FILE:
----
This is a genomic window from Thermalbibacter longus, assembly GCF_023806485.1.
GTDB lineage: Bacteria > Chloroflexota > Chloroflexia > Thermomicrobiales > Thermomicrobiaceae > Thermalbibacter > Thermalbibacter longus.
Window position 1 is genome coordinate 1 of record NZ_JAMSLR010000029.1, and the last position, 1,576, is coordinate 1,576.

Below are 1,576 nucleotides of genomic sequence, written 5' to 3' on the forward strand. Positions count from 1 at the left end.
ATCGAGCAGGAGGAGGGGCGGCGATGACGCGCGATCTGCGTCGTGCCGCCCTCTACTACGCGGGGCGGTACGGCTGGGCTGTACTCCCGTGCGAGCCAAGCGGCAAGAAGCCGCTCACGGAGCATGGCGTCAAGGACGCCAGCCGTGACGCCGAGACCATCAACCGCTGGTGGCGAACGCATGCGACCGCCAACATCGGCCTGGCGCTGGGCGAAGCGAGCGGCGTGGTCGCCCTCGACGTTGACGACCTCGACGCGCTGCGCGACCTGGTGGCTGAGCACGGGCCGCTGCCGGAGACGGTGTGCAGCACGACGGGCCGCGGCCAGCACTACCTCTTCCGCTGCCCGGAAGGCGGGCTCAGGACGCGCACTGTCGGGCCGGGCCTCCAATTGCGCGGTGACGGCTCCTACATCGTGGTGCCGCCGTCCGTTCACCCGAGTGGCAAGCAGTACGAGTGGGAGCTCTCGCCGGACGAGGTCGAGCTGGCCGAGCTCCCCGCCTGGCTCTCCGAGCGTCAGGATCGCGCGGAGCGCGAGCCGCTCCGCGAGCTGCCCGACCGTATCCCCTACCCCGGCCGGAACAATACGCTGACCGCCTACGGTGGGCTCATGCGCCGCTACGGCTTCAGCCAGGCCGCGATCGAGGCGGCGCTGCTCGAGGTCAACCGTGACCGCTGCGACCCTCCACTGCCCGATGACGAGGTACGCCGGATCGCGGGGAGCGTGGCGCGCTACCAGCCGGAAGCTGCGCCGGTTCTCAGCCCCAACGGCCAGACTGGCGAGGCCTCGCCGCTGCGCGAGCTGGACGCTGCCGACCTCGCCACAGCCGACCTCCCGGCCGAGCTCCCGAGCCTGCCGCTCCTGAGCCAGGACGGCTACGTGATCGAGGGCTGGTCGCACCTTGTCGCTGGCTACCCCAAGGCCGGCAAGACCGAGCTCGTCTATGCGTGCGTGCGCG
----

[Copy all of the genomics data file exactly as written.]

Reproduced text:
This is a genomic window from Thermalbibacter longus, assembly GCF_023806485.1.
GTDB lineage: Bacteria > Chloroflexota > Chloroflexia > Thermomicrobiales > Thermomicrobiaceae > Thermalbibacter > Thermalbibacter longus.
Window position 1 is genome coordinate 1 of record NZ_JAMSLR010000029.1, and the last position, 1,576, is coordinate 1,576.

Below are 1,576 nucleotides of genomic sequence, written 5' to 3' on the forward strand. Positions count from 1 at the left end.
ATCGAGCAGGAGGAGGGGCGGCGATGACGCGCGATCTGCGTCGTGCCGCCCTCTACTACGCGGGGCGGTACGGCTGGGCTGTACTCCCGTGCGAGCCAAGCGGCAAGAAGCCGCTCACGGAGCATGGCGTCAAGGACGCCAGCCGTGACGCCGAGACCATCAACCGCTGGTGGCGAACGCATGCGACCGCCAACATCGGCCTGGCGCTGGGCGAAGCGAGCGGCGTGGTCGCCCTCGACGTTGACGACCTCGACGCGCTGCGCGACCTGGTGGCTGAGCACGGGCCGCTGCCGGAGACGGTGTGCAGCACGACGGGCCGCGGCCAGCACTACCTCTTCCGCTGCCCGGAAGGCGGGCTCAGGACGCGCACTGTCGGGCCGGGCCTCCAATTGCGCGGTGACGGCTCCTACATCGTGGTGCCGCCGTCCGTTCACCCGAGTGGCAAGCAGTACGAGTGGGAGCTCTCGCCGGACGAGGTCGAGCTGGCCGAGCTCCCCGCCTGGCTCTCCGAGCGTCAGGATCGCGCGGAGCGCGAGCCGCTCCGCGAGCTGCCCGACCGTATCCCCTACCCCGGCCGGAACAATACGCTGACCGCCTACGGTGGGCTCATGCGCCGCTACGGCTTCAGCCAGGCCGCGATCGAGGCGGCGCTGCTCGAGGTCAACCGTGACCGCTGCGACCCTCCACTGCCCGATGACGAGGTACGCCGGATCGCGGGGAGCGTGGCGCGCTACCAGCCGGAAGCTGCGCCGGTTCTCAGCCCCAACGGCCAGACTGGCGAGGCCTCGCCGCTGCGCGAGCTGGACGCTGCCGACCTCGCCACAGCCGACCTCCCGGCCGAGCTCCCGAGCCTGCCGCTCCTGAGCCAGGACGGCTACGTGATCGAGGGCTGGTCGCACCTTGTCGCTGGCTACCCCAAGGCCGGCAAGACCGAGCTCGTCTATGCGTGCGTGCGCG